Gitcoin COO: How to fight wits and courage with the “Web3 hairy party”?

This article is from: Gitcoin

Author: Kyle Weiss, Chief Operating Officer, Gitcoin

Translator: Odaily Planet Daily Azuma

Sybil attacks (commonly known in the airdrop industry as “hair-pulling”) are a very serious problem, which destroys the trust and integrity of the decentralized network.

The decentralized mechanism operates on a “unique identity assumption” – each participant has an independent identity on the network and has an equal voice between different identities – however, when a single user is created through a Sybil attack This assumption no longer holds when multiple false identities are assumed and the system is manipulated.

Through sybil attacks, a user can create multiple fake addresses, and then get airdrop rewards far exceeding that of a single address. This behavior distorts the distribution of rewards and undermines the original airdrop program, which is supposed to incentivize real users.

Gitcoin’s secondary matching mechanism and voting mechanism also rely on the above “unique identity assumption” to operate. If Sybil attacks are not resisted, votes and funds may be distributed disproportionately to those unexpected false identities, thus The votes and funding that quality participants would have received were cut.

This article introduces a brand new concept and strategy – “Cost of Forgery”. This concept takes into account the cost, time, and effort required by an attacker to create a false identity. By implementing this concept, the cost of the attacker can be amplified and the cost of normal users can be kept low. In this way, projects can use this concept to limit Sybil attacks.

Where is the key to breaking the game?

The types of sybil attacks are very complex. The initiators may be “scientists”, criminal organizations or even a nation-state, and the motives may be profit, entertainment or pure malice. These adversaries may try vastly different attack tactics, such as identity theft, IP manipulation, botnets, social engineering attacks, coercion and collusion, etc. Tactics to deter these attacks vary. What we need is a comprehensive, anti-fragile method of defense.

One of the most important things in my opinion is the need to “make attacking more expensive than defending”, meaning that the cost of a successful attack on a system should be higher than the cost of an effective defense against such an attack. By economically disincentivizing attackers, systems can become more resilient to Sybil attacks, as well as other types of fraud.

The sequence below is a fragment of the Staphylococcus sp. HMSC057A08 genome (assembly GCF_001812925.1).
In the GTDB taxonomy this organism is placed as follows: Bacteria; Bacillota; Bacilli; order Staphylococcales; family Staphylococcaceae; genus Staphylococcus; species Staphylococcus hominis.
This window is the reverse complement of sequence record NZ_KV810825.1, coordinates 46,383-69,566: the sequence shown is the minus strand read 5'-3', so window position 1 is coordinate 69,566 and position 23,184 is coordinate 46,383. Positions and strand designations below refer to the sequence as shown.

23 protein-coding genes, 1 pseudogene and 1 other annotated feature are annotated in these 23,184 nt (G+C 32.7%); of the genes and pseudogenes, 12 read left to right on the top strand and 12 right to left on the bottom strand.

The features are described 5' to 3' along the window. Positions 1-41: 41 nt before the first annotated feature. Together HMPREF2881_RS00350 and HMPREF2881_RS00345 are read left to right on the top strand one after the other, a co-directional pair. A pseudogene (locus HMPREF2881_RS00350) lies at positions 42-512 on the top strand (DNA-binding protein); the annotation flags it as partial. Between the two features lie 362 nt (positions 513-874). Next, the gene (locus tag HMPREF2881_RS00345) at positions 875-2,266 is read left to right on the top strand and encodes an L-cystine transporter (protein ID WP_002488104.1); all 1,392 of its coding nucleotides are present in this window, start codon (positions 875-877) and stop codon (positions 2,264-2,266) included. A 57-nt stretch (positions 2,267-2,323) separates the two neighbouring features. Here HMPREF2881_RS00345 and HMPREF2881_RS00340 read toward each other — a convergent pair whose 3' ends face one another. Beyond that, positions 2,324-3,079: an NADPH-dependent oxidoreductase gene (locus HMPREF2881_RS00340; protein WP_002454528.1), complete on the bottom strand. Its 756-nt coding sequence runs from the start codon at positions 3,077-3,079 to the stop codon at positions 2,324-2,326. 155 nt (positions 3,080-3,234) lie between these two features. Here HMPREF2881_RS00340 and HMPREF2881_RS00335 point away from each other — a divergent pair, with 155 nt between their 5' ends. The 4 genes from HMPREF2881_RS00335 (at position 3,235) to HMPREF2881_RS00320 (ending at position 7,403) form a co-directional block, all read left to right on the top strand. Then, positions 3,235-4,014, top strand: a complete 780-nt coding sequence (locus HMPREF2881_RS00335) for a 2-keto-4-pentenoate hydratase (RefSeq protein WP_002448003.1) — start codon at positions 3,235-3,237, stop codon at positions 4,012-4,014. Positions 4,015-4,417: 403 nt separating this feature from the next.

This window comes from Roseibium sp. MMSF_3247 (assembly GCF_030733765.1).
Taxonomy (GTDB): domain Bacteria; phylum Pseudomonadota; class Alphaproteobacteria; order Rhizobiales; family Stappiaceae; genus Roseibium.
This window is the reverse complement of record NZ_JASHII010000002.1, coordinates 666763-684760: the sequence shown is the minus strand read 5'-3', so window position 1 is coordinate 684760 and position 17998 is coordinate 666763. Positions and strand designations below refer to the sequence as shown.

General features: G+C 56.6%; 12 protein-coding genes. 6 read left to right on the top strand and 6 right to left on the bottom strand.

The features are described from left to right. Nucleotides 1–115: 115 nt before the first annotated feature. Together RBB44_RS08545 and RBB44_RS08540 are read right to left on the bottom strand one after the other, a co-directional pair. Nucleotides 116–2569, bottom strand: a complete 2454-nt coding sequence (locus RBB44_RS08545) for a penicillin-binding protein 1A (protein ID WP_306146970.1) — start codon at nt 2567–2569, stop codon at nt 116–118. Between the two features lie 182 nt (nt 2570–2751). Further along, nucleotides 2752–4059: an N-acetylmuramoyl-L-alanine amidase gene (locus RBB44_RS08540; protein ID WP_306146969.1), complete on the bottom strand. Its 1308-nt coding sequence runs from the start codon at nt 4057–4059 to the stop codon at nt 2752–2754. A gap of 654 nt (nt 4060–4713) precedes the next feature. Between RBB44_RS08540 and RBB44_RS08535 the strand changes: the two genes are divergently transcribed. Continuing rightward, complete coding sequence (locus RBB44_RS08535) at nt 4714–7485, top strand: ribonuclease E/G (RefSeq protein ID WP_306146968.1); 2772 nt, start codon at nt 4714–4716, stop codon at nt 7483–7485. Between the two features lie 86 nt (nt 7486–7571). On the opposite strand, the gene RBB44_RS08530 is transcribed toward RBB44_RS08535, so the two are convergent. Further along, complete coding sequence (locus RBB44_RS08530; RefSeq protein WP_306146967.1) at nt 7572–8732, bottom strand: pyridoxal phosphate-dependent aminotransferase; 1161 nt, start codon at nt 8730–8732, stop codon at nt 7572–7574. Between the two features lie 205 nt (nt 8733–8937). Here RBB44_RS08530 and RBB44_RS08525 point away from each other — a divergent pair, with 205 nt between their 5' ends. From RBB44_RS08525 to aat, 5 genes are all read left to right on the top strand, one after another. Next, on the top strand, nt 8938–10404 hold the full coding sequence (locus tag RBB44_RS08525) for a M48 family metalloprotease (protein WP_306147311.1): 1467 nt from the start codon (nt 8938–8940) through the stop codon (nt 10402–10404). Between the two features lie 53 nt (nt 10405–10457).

Balance between “Security, Efficiency, and Scalability”

Sybil-resistant consensus requires each identity to be independent and unique. Currently, there are some protocols that achieve self-sovereignty (creating and controlling identities without the involvement of a centralized third party) and privacy (acquiring and utilizing identities without revealing personal information) The resistance to Sybil attacks, these three dimensions (resisting Sybil attacks, protecting self-sovereignty, and protecting privacy) are exactly the trilemma faced by decentralized identities.

In order to solve the Sybil attack challenge and establish a reliable identification system, the balance between security, efficiency, and scalability needs to be considered when building a Sybil attack defense system. Although higher security can achieve better resistance, it will limit the efficiency and scalability of the system, and conversely prioritizing efficiency and scalability may also lead to weaker resistance. Therefore, whether in Finding the optimal balance between these different factors is critical to being able to build a Sybil-resistant decentralized identity system. This is why there is no single answer to the problem of Sybil attacks, but multiple approaches.

Initiatives of Gitcoin Passport

In Gitcoin Passport, an on-chain identity credential system developed by Gitcoin, the team uses two mechanisms to assess a user’s independent identity: Gradual Unique Humanity Verification and Boolean Unique Humanity Verification. These mechanisms will assign weights to various behavioral achievements of users (such as whether they have verified Twitter or Google accounts, whether they hold GTC or ETH, whether they have participated in Gitcoin Grants), and then Passport calculates the holder’s composite score. Scores can determine whether Passport holders can unlock certain rights, features or other benefits. For example, in order to activate secondary matching qualifications in the last round of Gitcoin Grants Beta Round, donors must have a composite score of at least 15 or higher.